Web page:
Monday, March 25, 2013

Dividing Up the Groundwater in Nevada

In the arid west water has value. Once granted, water rights in Nevada have the standing of both real and personal property and can be conveyed as with the real property or specifically excluded in the deed. Water rights can be purchased or sold as personal property and change the water's point of diversion, manner of use and place of use. Within the Las Vegas Valley,  there are speculators who buy and sell older water rights that are permanent, which means whomever buys them is generally free to pump them from most anywhere else in the Las Vegas Valley.  Unlike the east, where water groundwater belongs to the overlying land and surface water is allocated based on the riparian doctrine that gives an owner of land bordering on water the right to use that water, in Nevada water rights are granted by the State Engineer.  

All water within the boundaries of the state of Nevada,whether above or beneath the surface of the ground, belongs to the public and is subject to appropriation for beneficial use to remote parties. Nevada’s first water law passed in 1866 was based on a system of first users have the first rights to water. The Office of the State Engineer was created by the Nevada Legislature in 1903 to manage the surface waters of the state. It was not until the passage of the Nevada General Water Law Act of 1913 that the State Engineer was granted jurisdiction over wells tapping artesian water or water in definable underground aquifers. The 1939 Nevada Underground Water Act granted the State Engineer jurisdiction over all groundwater in the state.

Now, with almost the entire surface water allocated (and possible over allocated in the recent drought) towns on behalf of local industry and future growth are attempting to lock up water rights and the wealth that goes with it. The town of West Wendover, Nevada on behalf of itself and Wendover, Utah has filed permits to obtain 650 million gallons of water each year from the Pilot Valley groundwater basin after having a previous request for an increase in their allocation from their current groundwater supply denied by the State Engineer. A 1971 federal groundwater study determined that the Pilot Valley groundwater basin could provide 1.5 billion gallons of water annually. This data is old and was produced at a time before groundwater was as well understood as it is today. Even today groundwater sustainability is still not fully understood. In addition, there are droughts, climate changes; water draws from surface water changes the recharge rate of the groundwater and residents of Pilot Valley claim that the prolonged drought has lowered groundwater levels in their wells. If true, this brings into question what the sustainable level of consumption is for this groundwater basin.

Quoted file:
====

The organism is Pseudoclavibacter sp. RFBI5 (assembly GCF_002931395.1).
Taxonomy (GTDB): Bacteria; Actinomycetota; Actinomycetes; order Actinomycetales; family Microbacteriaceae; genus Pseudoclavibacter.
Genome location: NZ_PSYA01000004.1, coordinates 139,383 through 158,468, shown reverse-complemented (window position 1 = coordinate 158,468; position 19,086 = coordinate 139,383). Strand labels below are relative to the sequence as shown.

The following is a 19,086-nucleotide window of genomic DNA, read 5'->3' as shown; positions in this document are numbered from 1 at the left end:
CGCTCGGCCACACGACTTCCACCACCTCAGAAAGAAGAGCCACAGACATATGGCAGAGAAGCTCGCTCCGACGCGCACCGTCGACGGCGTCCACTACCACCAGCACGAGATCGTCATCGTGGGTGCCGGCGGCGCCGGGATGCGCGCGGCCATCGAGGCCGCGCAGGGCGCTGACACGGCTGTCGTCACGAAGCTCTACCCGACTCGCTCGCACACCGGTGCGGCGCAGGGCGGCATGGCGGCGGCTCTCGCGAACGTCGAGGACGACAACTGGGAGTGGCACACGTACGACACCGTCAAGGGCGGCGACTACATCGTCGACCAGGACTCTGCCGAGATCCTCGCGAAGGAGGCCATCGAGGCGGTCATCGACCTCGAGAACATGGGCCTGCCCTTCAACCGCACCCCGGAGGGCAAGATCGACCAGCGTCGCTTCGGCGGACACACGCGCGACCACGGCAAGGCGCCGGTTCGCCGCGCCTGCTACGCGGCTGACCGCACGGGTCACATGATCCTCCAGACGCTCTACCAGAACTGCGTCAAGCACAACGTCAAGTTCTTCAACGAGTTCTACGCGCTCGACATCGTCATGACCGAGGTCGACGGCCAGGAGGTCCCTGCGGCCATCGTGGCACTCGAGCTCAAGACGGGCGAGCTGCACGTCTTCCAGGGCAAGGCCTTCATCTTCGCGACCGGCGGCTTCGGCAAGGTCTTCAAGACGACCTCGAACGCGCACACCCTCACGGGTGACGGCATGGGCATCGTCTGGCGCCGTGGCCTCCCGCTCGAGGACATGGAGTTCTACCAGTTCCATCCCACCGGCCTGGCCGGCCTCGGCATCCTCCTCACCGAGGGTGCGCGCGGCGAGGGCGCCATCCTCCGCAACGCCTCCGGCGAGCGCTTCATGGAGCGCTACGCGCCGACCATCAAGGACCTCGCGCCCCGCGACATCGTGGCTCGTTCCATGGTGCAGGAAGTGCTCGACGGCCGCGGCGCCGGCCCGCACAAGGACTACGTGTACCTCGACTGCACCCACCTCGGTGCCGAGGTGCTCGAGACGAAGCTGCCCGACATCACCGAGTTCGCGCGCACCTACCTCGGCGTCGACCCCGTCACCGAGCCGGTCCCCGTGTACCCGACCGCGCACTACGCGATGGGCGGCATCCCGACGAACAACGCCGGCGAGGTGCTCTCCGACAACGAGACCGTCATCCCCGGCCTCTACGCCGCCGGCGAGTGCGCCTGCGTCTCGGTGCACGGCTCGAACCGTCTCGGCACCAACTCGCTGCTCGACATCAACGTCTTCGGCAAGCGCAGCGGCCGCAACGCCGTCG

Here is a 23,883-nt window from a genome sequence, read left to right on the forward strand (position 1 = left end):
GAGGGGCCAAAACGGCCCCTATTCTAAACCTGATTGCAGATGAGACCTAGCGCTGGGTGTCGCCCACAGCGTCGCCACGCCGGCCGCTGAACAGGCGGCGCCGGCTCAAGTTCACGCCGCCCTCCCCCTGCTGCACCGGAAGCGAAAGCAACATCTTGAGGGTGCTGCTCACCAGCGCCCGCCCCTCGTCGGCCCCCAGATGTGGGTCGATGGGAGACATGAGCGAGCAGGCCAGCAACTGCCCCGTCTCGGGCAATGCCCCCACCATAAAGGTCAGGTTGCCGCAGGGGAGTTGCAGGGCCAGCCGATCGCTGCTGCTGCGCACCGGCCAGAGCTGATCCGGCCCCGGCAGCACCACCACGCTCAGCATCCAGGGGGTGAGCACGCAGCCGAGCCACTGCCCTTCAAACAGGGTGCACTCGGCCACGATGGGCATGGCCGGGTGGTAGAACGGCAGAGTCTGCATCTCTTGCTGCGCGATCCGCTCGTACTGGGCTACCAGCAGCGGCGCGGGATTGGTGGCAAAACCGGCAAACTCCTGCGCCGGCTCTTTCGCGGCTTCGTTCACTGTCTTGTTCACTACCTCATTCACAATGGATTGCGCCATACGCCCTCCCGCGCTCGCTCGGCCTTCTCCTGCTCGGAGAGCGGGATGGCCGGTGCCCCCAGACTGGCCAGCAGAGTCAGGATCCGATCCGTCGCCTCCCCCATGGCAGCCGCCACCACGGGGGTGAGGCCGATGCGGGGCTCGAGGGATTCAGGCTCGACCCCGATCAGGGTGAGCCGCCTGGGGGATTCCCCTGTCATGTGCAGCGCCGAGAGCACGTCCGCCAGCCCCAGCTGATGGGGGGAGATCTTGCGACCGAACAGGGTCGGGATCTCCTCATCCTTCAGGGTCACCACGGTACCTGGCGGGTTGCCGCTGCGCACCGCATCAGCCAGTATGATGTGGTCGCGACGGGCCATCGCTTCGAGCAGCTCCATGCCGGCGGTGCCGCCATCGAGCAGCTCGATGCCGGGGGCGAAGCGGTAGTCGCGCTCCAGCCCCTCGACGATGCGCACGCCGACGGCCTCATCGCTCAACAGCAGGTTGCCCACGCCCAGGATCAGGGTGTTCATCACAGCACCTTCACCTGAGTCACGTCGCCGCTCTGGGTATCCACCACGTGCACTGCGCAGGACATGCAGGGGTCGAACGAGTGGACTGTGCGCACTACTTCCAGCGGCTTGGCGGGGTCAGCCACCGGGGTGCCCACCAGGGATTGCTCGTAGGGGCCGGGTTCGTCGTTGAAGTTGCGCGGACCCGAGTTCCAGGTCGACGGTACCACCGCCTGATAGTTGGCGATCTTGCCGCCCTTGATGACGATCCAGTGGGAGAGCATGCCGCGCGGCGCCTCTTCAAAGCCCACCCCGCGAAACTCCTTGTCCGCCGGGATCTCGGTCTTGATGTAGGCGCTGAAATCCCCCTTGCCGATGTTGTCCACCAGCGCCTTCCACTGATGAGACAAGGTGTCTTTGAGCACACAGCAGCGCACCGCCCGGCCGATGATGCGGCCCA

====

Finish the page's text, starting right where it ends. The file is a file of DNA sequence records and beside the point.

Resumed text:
The U.S. Geological Survey did not begin quantitative analysis of the major groundwater systems of the United States until 1978 and since that time there has been tremendous evolution in the understanding of and ability to model groundwater systems. Older attempts to model groundwater systems neglected relevant hydraulic and geological processes as well as representing inappropriate processes and using mathematical simplifications and did not even include a connection to surface water. Clearly, new studies need to be performed before significant water rights are granted. The State Engineer has the authority to require a hydrological, environmental or any other study necessary prior to final determination of an application for water rights.
from SNWA web site

This is not a one-off application for water rights. Throughout the portions of the arid west that allocate groundwater rights communities have been attempting to secure more groundwater rights for their communities and none has been as active as  Las Vegas and the Southern Nevada  Water Authority, SNWA. In light of ongoing drought conditions in the Colorado River Basin and continued population growth, the SNWA continues to seek groundwater rights to an additional 44 billion gallons of non-Colorado River resources groundwater that it can pipe to the city. The State Engineers approval of the applications has been challenged and will be heard in the Nevada Supreme Court. The average Las Vegas house and family uses about 450 gallons of water a day which translates to about 163,000 a year, but the SNWA is engaged in a major water conservation and reuse program to reduce the household use by 199 gallons per day. As SNWA points out for the west to survive, they will have to use significantly less water per person in the future.  The state of Nevada has updated their drought response plan for the first time in a decade as the Colorado River system is facing the worst drought on record. The water level of Lake Mead, the reservoir for Las Vegas has dropped more than 100 feet since January 2000.

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